Chemistry, orchestra and filming in 48 hours

Western Window episode 29

This month’s show is hosted by Chris Roselli of the WWU Alumni Association and Anna Magidson, a student at Western. Following is the story lineup for this episode:

1. Western Expands Downtown– Take a look at Western’s new downtown offices in the Herald building. The new location is designed to bring Western closer to the heart of the city and offer students, alumni, and friends of the university a new place to learn more about what is happening on campus. (1:00)
2. Communicating Without Words – Western alum Ryan Dudenbostel has returned home to become the new leader of Orchestral Studies at WWU. As the orchestra’s conductor, his job has many facets, all communicated to the group through the use of the baton. (5:45)
3. The Sea Around Us – Western Professor Emeritus Bert Webber led the charge to have the area encompassed by the Puget Sound, Strait of Georgia, and Strait of Juan de Fuca collectively named the Salish Sea. It took years of effort, but Webber says the name gives a greater understanding of the ecological and cultural roots of this precious resource. (11:20)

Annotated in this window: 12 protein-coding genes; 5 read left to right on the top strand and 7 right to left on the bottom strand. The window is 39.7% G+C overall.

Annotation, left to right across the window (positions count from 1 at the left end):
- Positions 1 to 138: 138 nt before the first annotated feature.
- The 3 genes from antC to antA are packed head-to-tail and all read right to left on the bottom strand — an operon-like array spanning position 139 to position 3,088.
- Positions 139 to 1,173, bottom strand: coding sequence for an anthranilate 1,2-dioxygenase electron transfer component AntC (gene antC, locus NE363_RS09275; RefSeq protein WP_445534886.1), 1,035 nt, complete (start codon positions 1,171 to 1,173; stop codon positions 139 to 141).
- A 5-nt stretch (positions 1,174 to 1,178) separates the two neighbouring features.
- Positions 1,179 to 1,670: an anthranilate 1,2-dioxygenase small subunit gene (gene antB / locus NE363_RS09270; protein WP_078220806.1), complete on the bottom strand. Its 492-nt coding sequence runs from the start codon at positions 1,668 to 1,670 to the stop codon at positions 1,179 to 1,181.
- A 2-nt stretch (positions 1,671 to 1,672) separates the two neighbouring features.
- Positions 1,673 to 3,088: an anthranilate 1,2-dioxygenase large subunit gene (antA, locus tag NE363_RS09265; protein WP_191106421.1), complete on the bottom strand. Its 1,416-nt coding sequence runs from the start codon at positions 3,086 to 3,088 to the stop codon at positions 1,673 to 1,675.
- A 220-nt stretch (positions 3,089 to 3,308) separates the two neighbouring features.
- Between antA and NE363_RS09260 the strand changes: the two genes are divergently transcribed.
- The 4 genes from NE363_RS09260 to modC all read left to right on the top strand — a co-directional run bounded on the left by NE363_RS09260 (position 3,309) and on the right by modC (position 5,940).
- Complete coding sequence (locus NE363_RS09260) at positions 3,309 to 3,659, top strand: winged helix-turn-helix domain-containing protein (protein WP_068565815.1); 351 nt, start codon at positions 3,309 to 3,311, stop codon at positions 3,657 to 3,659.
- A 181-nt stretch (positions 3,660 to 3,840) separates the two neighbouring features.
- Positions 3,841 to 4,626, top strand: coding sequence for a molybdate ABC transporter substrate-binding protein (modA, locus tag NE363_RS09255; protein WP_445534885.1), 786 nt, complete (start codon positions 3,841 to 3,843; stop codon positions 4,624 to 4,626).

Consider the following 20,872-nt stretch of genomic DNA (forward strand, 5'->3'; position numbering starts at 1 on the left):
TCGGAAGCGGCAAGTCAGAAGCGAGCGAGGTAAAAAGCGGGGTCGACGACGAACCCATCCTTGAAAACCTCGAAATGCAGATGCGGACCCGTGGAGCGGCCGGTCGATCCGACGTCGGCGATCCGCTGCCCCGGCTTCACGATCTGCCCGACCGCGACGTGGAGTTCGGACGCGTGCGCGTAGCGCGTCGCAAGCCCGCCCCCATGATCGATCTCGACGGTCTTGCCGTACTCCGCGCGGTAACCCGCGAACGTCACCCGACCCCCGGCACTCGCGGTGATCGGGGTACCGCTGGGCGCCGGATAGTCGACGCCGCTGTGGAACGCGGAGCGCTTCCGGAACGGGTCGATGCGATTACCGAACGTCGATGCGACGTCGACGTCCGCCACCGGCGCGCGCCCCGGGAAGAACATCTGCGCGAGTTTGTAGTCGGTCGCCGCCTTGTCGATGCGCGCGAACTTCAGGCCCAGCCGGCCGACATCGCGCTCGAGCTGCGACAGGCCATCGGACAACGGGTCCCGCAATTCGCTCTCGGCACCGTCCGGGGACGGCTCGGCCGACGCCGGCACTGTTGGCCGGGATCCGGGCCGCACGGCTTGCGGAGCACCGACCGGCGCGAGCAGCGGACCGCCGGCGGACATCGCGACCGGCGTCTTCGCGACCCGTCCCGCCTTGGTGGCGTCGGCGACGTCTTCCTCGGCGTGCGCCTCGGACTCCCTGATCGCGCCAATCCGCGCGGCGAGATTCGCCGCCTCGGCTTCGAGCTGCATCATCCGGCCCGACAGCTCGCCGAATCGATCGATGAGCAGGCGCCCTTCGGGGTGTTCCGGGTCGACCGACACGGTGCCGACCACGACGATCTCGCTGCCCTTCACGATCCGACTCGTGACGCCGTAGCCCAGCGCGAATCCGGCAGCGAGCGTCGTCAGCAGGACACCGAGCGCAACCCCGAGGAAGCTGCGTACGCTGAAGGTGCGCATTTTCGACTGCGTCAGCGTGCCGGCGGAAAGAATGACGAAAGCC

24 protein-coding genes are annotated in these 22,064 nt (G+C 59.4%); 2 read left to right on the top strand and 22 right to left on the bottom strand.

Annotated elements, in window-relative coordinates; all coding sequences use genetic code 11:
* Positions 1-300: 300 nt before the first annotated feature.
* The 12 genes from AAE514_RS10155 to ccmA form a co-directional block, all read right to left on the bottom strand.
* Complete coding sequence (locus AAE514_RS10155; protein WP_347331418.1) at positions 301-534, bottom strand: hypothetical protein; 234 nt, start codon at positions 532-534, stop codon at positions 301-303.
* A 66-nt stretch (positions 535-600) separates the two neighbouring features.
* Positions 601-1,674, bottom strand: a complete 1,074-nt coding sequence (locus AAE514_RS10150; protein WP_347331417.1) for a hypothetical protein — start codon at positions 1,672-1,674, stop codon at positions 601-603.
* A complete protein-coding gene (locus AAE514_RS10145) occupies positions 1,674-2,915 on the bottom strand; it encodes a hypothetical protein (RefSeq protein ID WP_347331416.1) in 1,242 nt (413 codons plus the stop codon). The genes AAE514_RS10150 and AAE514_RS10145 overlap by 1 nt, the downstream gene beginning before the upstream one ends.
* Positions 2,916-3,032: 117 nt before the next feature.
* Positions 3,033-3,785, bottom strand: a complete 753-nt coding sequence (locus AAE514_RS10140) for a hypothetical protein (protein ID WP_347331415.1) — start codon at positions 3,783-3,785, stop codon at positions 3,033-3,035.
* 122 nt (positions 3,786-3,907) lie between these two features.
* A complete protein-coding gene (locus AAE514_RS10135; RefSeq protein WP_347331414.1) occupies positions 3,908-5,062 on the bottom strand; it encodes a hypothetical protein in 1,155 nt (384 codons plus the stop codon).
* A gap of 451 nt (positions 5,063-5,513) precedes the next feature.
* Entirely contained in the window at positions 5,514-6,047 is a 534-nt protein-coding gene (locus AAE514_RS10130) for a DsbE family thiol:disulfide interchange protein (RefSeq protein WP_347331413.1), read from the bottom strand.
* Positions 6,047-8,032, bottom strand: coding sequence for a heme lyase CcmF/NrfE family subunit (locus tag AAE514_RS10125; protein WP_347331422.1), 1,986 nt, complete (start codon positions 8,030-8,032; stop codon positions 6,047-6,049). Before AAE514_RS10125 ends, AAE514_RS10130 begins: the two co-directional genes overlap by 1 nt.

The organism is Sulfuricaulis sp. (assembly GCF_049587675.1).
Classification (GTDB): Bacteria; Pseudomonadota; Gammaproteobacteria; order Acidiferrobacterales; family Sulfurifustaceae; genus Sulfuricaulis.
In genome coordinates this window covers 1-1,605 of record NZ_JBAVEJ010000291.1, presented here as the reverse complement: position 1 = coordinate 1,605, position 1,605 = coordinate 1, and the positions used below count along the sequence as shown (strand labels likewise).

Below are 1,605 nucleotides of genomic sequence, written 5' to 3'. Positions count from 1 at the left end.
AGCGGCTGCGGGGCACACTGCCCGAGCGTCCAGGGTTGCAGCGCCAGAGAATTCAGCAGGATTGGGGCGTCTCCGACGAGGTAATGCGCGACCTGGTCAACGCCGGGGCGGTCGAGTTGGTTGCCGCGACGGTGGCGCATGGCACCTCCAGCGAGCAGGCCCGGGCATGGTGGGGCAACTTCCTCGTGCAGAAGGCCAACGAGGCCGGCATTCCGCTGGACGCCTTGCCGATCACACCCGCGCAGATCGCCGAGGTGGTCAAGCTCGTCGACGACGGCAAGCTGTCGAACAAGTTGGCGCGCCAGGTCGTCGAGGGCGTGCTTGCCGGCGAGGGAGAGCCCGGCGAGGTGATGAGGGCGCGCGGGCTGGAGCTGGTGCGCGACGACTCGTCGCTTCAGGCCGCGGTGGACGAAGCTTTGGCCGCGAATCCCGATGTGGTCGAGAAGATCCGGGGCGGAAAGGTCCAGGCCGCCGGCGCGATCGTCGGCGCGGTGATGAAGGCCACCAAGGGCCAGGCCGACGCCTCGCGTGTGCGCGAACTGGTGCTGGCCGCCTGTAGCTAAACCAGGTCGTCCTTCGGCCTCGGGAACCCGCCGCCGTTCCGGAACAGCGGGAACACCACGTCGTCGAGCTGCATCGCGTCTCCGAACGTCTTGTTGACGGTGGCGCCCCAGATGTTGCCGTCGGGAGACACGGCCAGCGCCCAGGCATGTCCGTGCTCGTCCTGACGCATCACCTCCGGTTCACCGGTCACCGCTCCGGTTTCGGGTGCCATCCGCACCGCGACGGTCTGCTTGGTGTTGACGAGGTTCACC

4. Wizards at Western – Chemistry instructor Betsy Raymond and the Western Chemistry Club recently gave a demonstration to local elementary- and middle-schoolers about how matter can change form, much to the delight of the children and parents in the audience. (16:05)
5. Two Days to Paradise– Western’s student-run broadcast studio, KVIK, hosts a two-day film festival each year, challenging students to complete a short feature film in just 48 hours. The films are then shown to a standing-room-only crowd at Bellingham’s Pickford Theater at the end of the festival. (21:47)

Wednesday, July 22, 2015 - 11:35am

Share